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Sale grandma remembers meeting the stars at Stretford Mall
2:00pm Thursday 18th October 2012 in News
A SALE grandma was the lady responsible for persuading a galaxy of entertainment legends, top politicians and sporting heroes to sign a shopping centre’s star-studded autograph book.
For 30 years, Mavis Bretnall, 72, was on the staff at Stretford Mall, starting in the days when it was known as the Stretford Arndale Centre.
She began as secretary to Stretford Mall’s first manager, Ralph Williams, just after it opened in 1969 and one of her jobs was to keep the official visitor’s book up-to-date.
Over the years its pages became crammed with big names such as world heavyweight boxing champion Muhammad Ali, Prime Minister Ted Heath, and England’s World Cup-winning football manager Sir Alf Ramsey.
The dust-covered book was recently discovered by present-day Stretford Mall manager Colin McCrory while sorting through some old boxes in the management suite of the centre.
And Mavis, who retired 13 years ago as the mall’s assistant manager, has been recalling the days when stars were queuing up to add their names to the big leather-bound book.
She said: “We were the first indoor shopping centre in England, so we attracted all the big names of the day to open new shops or to do special promotions.
“One of the first really big stars I remember coming was Muhammad Ali who was there to visit the new Tesco supermarket in the early 1970s.
“I will always remember what a lovely man he was – and very handsome too.
“Other stars who signed the book for me were Pat Phoenix, who played Elsie Tanner in Coronation Street, and her husband Alan Browning.
“They were very nice people and we put on a big buffet for them in the management suite.
“When Ted Heath came around the same period he talked a lot about his yacht as, of course, he was also a famous sailor as well as a politician.”
Mavis added: “We also got quite a lot of famous footballers coming to the centre – people like Nobby Stiles of Manchester United and Joe Corrigan of Manchester City. They were all very nice people and easy to talk to.
“One set of autographs I wasn’t able to get though was when the monkeys who used to do the television adverts for tea came to do an appearance at the Co-op.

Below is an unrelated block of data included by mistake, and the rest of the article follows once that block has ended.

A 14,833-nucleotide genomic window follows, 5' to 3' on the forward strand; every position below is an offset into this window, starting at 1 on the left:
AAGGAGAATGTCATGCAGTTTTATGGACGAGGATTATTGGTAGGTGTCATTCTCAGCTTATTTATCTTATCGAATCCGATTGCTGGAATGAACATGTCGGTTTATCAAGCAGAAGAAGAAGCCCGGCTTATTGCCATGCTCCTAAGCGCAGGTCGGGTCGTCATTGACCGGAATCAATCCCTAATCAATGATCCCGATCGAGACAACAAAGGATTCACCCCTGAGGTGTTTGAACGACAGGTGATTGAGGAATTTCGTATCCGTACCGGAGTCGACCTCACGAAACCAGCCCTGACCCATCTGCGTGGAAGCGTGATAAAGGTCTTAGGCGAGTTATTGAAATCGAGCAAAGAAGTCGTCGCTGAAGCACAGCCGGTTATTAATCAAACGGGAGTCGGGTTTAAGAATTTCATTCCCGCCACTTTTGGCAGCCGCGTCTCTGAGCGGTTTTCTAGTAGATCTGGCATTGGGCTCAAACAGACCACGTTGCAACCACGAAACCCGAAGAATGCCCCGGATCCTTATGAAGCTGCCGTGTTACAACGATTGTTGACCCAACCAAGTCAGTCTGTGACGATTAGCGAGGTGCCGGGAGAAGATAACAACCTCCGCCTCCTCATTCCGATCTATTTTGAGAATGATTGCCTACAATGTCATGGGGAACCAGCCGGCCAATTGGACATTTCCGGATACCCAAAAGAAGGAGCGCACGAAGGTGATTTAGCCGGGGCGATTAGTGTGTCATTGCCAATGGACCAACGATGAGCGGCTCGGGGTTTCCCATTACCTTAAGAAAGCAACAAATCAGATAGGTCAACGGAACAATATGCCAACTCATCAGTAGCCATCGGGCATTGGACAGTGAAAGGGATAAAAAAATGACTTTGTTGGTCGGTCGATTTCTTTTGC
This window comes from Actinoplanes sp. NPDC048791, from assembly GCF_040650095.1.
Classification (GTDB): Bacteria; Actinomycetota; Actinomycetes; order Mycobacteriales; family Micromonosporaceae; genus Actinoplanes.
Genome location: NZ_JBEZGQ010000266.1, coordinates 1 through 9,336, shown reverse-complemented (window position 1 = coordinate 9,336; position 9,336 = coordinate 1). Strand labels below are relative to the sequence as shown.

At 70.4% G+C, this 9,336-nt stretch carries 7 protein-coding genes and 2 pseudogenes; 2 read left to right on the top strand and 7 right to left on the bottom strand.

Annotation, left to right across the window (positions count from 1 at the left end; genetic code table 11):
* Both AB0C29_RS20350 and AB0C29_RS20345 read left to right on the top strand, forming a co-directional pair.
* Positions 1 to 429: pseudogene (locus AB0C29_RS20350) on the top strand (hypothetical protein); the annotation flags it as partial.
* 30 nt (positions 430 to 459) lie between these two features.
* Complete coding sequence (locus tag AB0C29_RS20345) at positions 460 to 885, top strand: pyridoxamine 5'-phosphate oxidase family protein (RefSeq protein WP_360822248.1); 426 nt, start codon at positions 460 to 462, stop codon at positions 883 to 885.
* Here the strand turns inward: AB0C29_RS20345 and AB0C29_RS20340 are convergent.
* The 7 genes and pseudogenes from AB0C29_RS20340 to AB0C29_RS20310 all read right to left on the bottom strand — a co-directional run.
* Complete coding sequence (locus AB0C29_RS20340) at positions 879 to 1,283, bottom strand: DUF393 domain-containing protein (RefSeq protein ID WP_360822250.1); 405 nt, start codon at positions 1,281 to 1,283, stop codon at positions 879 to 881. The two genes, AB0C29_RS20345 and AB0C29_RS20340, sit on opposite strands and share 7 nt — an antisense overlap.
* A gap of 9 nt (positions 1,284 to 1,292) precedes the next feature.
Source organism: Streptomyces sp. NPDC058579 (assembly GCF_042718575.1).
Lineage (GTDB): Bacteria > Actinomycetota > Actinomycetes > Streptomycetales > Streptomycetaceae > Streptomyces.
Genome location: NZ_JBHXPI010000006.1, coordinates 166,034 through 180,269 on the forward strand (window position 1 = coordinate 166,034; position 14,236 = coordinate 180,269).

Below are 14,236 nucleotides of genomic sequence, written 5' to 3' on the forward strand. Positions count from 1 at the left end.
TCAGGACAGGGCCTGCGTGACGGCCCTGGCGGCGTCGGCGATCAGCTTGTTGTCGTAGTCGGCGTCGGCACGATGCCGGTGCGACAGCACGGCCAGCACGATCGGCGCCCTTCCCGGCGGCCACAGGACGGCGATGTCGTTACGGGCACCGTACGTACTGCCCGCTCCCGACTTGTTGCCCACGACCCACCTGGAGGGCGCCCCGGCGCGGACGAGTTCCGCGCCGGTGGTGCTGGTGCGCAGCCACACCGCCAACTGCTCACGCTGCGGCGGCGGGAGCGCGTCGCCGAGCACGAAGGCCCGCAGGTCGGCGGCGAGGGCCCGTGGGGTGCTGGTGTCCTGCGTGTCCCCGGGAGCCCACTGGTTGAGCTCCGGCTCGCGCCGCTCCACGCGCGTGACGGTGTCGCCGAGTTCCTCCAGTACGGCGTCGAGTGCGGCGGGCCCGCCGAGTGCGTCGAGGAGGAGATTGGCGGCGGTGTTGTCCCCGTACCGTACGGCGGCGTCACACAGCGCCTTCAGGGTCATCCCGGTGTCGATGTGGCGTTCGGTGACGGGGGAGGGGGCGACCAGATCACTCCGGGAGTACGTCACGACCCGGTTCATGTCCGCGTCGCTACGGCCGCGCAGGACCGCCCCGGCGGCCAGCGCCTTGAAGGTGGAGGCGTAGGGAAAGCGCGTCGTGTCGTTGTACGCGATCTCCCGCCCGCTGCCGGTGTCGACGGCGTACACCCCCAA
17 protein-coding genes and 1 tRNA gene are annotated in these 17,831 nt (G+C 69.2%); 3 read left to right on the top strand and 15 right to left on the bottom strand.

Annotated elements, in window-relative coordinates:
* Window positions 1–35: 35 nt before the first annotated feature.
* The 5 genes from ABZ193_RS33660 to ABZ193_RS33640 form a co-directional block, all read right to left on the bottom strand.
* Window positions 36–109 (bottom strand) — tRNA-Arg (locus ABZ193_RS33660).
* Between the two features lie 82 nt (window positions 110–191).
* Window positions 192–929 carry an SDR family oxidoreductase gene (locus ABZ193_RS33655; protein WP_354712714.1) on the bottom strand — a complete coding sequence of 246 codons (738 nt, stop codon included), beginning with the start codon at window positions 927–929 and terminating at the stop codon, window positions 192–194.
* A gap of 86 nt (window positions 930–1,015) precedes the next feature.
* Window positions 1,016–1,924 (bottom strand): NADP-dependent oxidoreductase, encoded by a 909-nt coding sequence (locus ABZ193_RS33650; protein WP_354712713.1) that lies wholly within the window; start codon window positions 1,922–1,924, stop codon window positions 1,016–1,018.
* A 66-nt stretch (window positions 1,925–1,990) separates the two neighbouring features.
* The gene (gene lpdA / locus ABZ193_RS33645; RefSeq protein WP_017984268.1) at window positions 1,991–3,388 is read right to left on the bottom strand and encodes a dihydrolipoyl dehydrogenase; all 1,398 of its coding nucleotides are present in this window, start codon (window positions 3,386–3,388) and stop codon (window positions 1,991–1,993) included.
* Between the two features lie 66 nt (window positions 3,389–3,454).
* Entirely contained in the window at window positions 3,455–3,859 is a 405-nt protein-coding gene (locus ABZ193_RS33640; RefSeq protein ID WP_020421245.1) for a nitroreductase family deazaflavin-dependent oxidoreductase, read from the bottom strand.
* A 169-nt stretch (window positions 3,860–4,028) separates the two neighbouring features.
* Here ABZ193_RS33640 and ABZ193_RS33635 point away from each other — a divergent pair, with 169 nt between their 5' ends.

“I don’t think they were up to signing their names!”
Colin McCrory, who has been the manager of Stretford Mall for seven years, said he was delighted Mavis had got in touch with her memories.
He said: “It has been fascinating to learn about what Mavis remembers from her dedicated service to Stretford Mall and of the many famous people we have had through the door over the years.
“The Mall has been at the heart of Stretford for so long now and looking back in this way makes you realise how important it is as a hub for the people of this community who we continue to serve to this day.
“I really have thoroughly enjoyed learning more about its history.”
Mavis went on: “My job at the centre was absolutely lovely from the day I started to the day I left and one of the best parts of it was asking people to sign the visitors book.
“They were great days but I don’t miss them too much now because I’m now kept pretty busy with my four grandsons and grand-daughter.”
Another long-time centre occupant who saw all the stars go past the window of his shop, opposite Tesco, is Terry Jordan, now aged 88 and living in retirement in Stretford.
His travel bureau, Travelwise International, was one of the very first businesses to open in the centre and he recalls seeing a procession of well-known faces over the years, including TV newscaster Michael Aspel, Irish singing star Val Doonican and politicians Harold Wilson, Michael Foot and Tony Blair.
Terry said: “I recall that the day Muhammad Ali came, the centre was absolutely jam-packed with kids who must have come from miles around to see their boxing hero.
“Usually, I just watched as these people visited the other stores but I actually spoke to Michael Aspel and Harold Wilson – I don’t remember now what about – and shook Tony Blair’s hand.”
Terry, who retired 22 years ago, added: “My travel business was one of the first in the area to open inside an indoor shopping centre and other agents used to come in from across the country to see how it was doing.
“I did very well and I eventually sold it to Thomsons in 1975 and then became an area manager for them.”